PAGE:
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Evaluative priming reveals dissociable effects of cognitive vs. physiological anxiety on action monitoring

Lien De Saedeleer (UGent) and Gilles Pourtois (UGent)
(2016) EMOTION. 16(4). p.498-514
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Abstract
Performance monitoring enables the rapid detection of mismatches between goals or intentions and actions, as well as subsequent behavioral adjustment by means of enhanced attention control. These processes are not encapsulated, but they are readily influenced by affective or motivational variables, including negative affect. Here we tested the prediction that worry, the cognitive component of anxiety, and arousal, its physiological counterpart, can each influence specific processes during performance monitoring. In 2 experiments, participants were asked to discriminate the valence of emotional words that were preceded by either correct (good) or incorrect (bad) actions, serving as primes in a standard evaluative priming procedure. In Experiment 1 (n = 36) we examined the influence of trait worry and arousal. Additionally, we included a face priming task to examine the specificity of this effect. Stepwise linear regression analyses showed that increased worry, but not arousal, weakened the evaluative priming effect and therefore the rapid and automatic processing of actions as good or bad. By contrast, arousal, but not worry, increased posterror slowing. In Experiment 2 (n = 30) state worry was induced using an anagram task. Effects of worry on action monitoring were trait but not state dependent, and only evidenced when actions were directly used as primes. These results suggest a double dissociation between worry and arousal during performance monitoring.
Keywords
ANTERIOR CINGULATE, STATE WORRY QUESTIONNAIRE, TRAIT ANXIETY, AUTOMATIC ACTIVATION, TEMPORAL DYNAMICS, CLINICAL ANXIETY, TRIPARTITE MODEL, RESPONSE TASKS, BRAIN ACTIVITY, PHOBIC IMAGES, anxiety, worry, arousal, priming, action

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Citation

Please use this url to cite or link to this publication:

MLA
De Saedeleer, Lien, and Gilles Pourtois. “Evaluative Priming Reveals Dissociable Effects of Cognitive Vs. Physiological Anxiety on Action Monitoring.” EMOTION 16.4 (2016): 498–514. Print.
APA
De Saedeleer, L., & Pourtois, G. (2016). Evaluative priming reveals dissociable effects of cognitive vs. physiological anxiety on action monitoring. EMOTION, 16(4), 498–514.
Chicago author-date
De Saedeleer, Lien, and Gilles Pourtois. 2016. “Evaluative Priming Reveals Dissociable Effects of Cognitive Vs. Physiological Anxiety on Action Monitoring.” Emotion 16 (4): 498–514.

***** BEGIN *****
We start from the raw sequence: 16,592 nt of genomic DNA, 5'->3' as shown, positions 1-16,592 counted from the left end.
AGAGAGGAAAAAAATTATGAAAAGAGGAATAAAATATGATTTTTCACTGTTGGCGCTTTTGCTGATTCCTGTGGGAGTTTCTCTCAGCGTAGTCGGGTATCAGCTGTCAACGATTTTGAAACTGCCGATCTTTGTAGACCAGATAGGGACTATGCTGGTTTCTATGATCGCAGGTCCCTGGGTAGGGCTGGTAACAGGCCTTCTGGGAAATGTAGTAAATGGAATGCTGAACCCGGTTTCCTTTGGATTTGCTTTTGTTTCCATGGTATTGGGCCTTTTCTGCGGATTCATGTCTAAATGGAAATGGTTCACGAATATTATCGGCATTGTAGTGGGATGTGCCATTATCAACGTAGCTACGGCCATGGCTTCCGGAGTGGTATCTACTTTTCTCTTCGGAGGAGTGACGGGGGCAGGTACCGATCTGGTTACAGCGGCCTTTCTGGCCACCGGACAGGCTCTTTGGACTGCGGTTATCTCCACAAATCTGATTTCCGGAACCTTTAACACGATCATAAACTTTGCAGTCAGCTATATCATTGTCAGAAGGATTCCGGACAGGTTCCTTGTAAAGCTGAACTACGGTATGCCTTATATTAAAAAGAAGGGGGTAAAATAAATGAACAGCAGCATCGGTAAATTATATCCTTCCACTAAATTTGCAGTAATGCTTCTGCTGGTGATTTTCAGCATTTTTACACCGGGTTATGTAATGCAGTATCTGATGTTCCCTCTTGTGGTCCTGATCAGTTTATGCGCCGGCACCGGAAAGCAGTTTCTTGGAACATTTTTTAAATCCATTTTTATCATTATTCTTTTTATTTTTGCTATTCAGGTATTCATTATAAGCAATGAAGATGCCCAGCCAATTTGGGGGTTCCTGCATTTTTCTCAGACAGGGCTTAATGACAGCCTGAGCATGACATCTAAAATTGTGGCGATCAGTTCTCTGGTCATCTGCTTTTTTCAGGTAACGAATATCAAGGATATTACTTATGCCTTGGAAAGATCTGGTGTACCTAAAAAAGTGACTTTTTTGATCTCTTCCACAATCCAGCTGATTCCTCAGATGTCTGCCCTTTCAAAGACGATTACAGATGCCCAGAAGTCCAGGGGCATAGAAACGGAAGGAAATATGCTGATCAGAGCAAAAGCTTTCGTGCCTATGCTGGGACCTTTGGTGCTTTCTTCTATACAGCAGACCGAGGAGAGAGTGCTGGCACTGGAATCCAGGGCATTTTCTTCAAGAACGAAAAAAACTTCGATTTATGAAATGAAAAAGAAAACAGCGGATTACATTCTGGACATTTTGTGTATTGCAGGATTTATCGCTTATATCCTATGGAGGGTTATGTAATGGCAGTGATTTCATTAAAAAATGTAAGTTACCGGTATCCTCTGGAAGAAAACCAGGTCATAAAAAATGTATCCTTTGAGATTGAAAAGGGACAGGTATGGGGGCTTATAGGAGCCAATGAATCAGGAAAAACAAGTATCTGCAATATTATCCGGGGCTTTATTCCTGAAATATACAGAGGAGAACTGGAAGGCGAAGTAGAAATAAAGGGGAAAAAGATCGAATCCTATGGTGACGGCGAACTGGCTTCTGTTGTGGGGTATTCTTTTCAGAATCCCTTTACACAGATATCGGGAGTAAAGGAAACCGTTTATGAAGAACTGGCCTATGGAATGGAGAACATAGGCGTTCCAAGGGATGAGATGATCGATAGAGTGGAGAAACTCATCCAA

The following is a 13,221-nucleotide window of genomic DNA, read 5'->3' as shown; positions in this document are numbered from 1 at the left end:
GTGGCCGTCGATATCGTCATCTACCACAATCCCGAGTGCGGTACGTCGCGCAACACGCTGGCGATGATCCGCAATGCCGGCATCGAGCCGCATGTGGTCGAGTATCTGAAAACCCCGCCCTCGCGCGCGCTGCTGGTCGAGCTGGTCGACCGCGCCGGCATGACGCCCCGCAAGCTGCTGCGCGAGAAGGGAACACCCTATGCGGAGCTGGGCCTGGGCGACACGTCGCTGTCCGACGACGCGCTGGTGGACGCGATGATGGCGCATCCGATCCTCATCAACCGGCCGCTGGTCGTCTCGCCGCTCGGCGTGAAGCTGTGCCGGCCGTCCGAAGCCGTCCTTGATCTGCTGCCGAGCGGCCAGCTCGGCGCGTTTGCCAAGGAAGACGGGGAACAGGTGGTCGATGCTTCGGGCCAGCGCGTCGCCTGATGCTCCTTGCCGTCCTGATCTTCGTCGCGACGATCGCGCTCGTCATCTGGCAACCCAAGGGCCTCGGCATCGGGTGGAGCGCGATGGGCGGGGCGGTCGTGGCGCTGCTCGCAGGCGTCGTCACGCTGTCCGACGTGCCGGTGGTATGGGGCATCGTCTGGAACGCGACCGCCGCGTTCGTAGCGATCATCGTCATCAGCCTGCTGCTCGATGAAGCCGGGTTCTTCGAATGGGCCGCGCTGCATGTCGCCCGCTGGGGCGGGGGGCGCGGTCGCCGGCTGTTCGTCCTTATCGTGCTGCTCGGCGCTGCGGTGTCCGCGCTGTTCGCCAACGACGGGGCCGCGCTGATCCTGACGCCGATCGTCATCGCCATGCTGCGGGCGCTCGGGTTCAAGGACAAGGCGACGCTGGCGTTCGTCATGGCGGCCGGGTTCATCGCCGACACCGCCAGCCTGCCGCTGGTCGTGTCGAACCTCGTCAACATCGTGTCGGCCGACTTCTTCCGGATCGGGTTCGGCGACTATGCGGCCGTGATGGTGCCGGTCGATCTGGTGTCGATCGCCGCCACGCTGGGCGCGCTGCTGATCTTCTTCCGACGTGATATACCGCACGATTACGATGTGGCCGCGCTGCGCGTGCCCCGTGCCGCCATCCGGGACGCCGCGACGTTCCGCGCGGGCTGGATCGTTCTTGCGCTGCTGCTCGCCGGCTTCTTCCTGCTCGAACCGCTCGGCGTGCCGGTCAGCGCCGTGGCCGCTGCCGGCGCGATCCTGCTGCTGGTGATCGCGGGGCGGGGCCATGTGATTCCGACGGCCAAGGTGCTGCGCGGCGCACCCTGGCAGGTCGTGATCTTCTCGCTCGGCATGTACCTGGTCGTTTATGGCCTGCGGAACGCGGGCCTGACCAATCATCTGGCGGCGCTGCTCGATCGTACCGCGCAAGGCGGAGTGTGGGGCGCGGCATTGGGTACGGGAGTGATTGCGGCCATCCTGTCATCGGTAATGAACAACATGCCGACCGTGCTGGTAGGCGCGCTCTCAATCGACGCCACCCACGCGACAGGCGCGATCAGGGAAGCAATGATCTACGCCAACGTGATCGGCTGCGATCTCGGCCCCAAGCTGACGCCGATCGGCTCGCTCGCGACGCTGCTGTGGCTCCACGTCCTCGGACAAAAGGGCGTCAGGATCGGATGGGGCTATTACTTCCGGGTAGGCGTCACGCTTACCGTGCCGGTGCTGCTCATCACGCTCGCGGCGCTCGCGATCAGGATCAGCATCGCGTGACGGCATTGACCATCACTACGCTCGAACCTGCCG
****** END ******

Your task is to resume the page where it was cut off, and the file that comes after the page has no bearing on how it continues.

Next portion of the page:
Chicago author-date (all authors)
De Saedeleer, Lien, and Gilles Pourtois. 2016. “Evaluative Priming Reveals Dissociable Effects of Cognitive Vs. Physiological Anxiety on Action Monitoring.” Emotion 16 (4): 498–514.
Vancouver
1.
De Saedeleer L, Pourtois G. Evaluative priming reveals dissociable effects of cognitive vs. physiological anxiety on action monitoring. EMOTION. 2016;16(4):498–514.
IEEE
[1]
L. De Saedeleer and G. Pourtois, “Evaluative priming reveals dissociable effects of cognitive vs. physiological anxiety on action monitoring,” EMOTION, vol. 16, no. 4, pp. 498–514, 2016.
@article{6994629,
  abstract     = {Performance monitoring enables the rapid detection of mismatches between goals or intentions and actions, as well as subsequent behavioral adjustment by means of enhanced attention control. These processes are not encapsulated, but they are readily influenced by affective or motivational variables, including negative affect. Here we tested the prediction that worry, the cognitive component of anxiety, and arousal, its physiological counterpart, can each influence specific processes during performance monitoring. In 2 experiments, participants were asked to discriminate the valence of emotional words that were preceded by either correct (good) or incorrect (bad) actions, serving as primes in a standard evaluative priming procedure. In Experiment 1 (n = 36) we examined the influence of trait worry and arousal. Additionally, we included a face priming task to examine the specificity of this effect. Stepwise linear regression analyses showed that increased worry, but not arousal, weakened the evaluative priming effect and therefore the rapid and automatic processing of actions as good or bad. By contrast, arousal, but not worry, increased posterror slowing. In Experiment 2 (n = 30) state worry was induced using an anagram task. Effects of worry on action monitoring were trait but not state dependent, and only evidenced when actions were directly used as primes. These results suggest a double dissociation between worry and arousal during performance monitoring.},
  author       = {De Saedeleer, Lien and Pourtois, Gilles},
  issn         = {1528-3542},
  journal      = {EMOTION},
  keywords     = {ANTERIOR CINGULATE,STATE WORRY QUESTIONNAIRE,TRAIT ANXIETY,AUTOMATIC ACTIVATION,TEMPORAL DYNAMICS,CLINICAL ANXIETY,TRIPARTITE MODEL,RESPONSE TASKS,BRAIN ACTIVITY,PHOBIC IMAGES,anxiety,worry,arousal,priming,action},
  language     = {eng},
  number       = {4},
  pages        = {498--514},
  title        = {Evaluative priming reveals dissociable effects of cognitive vs. physiological anxiety on action monitoring},
  url          = {http://dx.doi.org/10.1037/emo0000149},
  volume       = {16},
  year         = {2016},
}

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